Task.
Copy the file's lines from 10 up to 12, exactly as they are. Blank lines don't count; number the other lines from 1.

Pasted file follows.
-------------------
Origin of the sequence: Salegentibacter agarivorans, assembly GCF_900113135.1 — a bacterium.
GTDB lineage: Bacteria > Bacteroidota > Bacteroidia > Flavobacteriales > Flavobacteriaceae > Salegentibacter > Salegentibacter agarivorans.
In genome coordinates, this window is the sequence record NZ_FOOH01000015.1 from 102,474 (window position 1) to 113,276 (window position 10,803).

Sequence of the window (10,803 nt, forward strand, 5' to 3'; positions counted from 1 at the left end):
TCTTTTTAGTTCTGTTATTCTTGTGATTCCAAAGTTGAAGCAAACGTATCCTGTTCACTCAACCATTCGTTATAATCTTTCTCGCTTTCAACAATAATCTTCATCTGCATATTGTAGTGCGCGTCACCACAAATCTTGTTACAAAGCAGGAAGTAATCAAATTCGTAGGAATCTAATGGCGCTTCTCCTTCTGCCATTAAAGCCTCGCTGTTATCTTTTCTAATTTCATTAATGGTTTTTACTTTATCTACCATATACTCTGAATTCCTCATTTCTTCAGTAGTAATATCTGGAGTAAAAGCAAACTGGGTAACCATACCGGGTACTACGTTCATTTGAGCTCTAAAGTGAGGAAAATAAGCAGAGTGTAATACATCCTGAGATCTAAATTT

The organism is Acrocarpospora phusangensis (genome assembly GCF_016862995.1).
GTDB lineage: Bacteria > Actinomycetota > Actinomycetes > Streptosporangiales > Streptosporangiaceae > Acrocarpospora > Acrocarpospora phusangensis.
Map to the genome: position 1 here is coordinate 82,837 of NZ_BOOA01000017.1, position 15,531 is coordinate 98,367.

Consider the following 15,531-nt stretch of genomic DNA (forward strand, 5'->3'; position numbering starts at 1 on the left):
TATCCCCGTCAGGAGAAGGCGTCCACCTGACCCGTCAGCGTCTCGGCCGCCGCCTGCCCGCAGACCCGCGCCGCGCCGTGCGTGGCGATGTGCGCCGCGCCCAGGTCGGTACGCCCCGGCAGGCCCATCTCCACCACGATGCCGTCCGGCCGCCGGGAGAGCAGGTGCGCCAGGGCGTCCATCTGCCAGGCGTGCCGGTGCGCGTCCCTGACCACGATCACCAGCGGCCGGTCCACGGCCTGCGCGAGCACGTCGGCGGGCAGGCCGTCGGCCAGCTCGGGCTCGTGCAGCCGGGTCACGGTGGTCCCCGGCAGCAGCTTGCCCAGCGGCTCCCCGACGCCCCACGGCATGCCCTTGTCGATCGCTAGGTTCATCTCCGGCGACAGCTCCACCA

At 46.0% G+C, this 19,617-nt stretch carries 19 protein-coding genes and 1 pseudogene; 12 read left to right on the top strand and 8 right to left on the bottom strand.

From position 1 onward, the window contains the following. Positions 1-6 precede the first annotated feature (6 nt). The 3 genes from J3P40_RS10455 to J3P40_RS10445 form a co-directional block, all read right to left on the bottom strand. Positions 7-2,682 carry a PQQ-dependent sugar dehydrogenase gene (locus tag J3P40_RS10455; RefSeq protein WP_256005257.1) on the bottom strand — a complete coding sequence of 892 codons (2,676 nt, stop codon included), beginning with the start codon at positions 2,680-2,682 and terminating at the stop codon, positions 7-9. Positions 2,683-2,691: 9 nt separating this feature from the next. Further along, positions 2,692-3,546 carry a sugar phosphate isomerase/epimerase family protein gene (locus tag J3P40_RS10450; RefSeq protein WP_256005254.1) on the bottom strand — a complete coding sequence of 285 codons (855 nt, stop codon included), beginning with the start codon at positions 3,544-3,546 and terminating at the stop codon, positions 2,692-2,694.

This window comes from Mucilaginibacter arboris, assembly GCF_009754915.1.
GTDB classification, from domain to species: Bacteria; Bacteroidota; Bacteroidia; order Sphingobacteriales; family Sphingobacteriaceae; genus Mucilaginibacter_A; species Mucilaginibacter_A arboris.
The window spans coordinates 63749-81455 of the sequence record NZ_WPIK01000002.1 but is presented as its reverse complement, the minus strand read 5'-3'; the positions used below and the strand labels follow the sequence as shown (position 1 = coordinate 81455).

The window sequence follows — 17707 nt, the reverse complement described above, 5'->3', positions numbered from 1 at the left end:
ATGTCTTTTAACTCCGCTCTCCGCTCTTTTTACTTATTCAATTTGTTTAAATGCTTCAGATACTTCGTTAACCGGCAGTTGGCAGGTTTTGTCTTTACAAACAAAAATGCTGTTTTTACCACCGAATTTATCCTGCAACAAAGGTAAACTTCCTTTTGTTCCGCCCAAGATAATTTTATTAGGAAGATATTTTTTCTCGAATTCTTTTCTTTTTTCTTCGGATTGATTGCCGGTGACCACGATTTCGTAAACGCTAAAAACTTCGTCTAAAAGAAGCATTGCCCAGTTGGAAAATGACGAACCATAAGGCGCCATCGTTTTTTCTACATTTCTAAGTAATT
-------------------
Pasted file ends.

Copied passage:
TATCCCCGTCAGGAGAAGGCGTCCACCTGACCCGTCAGCGTCTCGGCCGCCGCCTGCCCGCAGACCCGCGCCGCGCCGTGCGTGGCGATGTGCGCCGCGCCCAGGTCGGTACGCCCCGGCAGGCCCATCTCCACCACGATGCCGTCCGGCCGCCGGGAGAGCAGGTGCGCCAGGGCGTCCATCTGCCAGGCGTGCCGGTGCGCGTCCCTGACCACGATCACCAGCGGCCGGTCCACGGCCTGCGCGAGCACGTCGGCGGGCAGGCCGTCGGCCAGCTCGGGCTCGTGCAGCCGGGTCACGGTGGTCCCCGGCAGCAGCTTGCCCAGCGGCTCCCCGACGCCCCACGGCATGCCCTTGTCGATCGCTAGGTTCATCTCCGGCGACAGCTCCACCA

At 46.0% G+C, this 19,617-nt stretch carries 19 protein-coding genes and 1 pseudogene; 12 read left to right on the top strand and 8 right to left on the bottom strand.

From position 1 onward, the window contains the following. Positions 1-6 precede the first annotated feature (6 nt). The 3 genes from J3P40_RS10455 to J3P40_RS10445 form a co-directional block, all read right to left on the bottom strand. Positions 7-2,682 carry a PQQ-dependent sugar dehydrogenase gene (locus tag J3P40_RS10455; RefSeq protein WP_256005257.1) on the bottom strand — a complete coding sequence of 892 codons (2,676 nt, stop codon included), beginning with the start codon at positions 2,680-2,682 and terminating at the stop codon, positions 7-9. Positions 2,683-2,691: 9 nt separating this feature from the next. Further along, positions 2,692-3,546 carry a sugar phosphate isomerase/epimerase family protein gene (locus tag J3P40_RS10450; RefSeq protein WP_256005254.1) on the bottom strand — a complete coding sequence of 285 codons (855 nt, stop codon included), beginning with the start codon at positions 3,544-3,546 and terminating at the stop codon, positions 2,692-2,694.